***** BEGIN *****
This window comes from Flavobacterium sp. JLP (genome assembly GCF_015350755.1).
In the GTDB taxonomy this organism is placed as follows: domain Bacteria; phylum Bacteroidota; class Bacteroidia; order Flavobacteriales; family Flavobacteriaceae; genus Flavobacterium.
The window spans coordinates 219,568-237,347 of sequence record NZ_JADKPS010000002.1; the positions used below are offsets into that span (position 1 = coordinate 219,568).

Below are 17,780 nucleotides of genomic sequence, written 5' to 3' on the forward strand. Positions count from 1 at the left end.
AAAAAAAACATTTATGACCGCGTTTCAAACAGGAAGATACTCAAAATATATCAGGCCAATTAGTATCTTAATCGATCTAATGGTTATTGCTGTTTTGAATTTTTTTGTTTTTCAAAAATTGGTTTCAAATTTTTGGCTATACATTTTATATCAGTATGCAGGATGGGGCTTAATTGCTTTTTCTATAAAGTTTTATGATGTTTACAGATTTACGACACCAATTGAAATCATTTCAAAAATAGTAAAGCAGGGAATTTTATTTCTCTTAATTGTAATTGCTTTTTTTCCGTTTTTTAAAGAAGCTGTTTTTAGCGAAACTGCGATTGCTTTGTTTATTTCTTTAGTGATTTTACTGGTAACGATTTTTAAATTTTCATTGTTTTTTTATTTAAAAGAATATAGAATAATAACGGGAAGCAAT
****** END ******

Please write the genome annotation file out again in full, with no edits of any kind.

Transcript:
This window comes from Flavobacterium sp. JLP (genome assembly GCF_015350755.1).
In the GTDB taxonomy this organism is placed as follows: domain Bacteria; phylum Bacteroidota; class Bacteroidia; order Flavobacteriales; family Flavobacteriaceae; genus Flavobacterium.
The window spans coordinates 219,568-237,347 of sequence record NZ_JADKPS010000002.1; the positions used below are offsets into that span (position 1 = coordinate 219,568).

Below are 17,780 nucleotides of genomic sequence, written 5' to 3' on the forward strand. Positions count from 1 at the left end.
AAAAAAAACATTTATGACCGCGTTTCAAACAGGAAGATACTCAAAATATATCAGGCCAATTAGTATCTTAATCGATCTAATGGTTATTGCTGTTTTGAATTTTTTTGTTTTTCAAAAATTGGTTTCAAATTTTTGGCTATACATTTTATATCAGTATGCAGGATGGGGCTTAATTGCTTTTTCTATAAAGTTTTATGATGTTTACAGATTTACGACACCAATTGAAATCATTTCAAAAATAGTAAAGCAGGGAATTTTATTTCTCTTAATTGTAATTGCTTTTTTTCCGTTTTTTAAAGAAGCTGTTTTTAGCGAAACTGCGATTGCTTTGTTTATTTCTTTAGTGATTTTACTGGTAACGATTTTTAAATTTTCATTGTTTTTTTATTTAAAAGAATATAGAATAATAACGGGAAGCAAT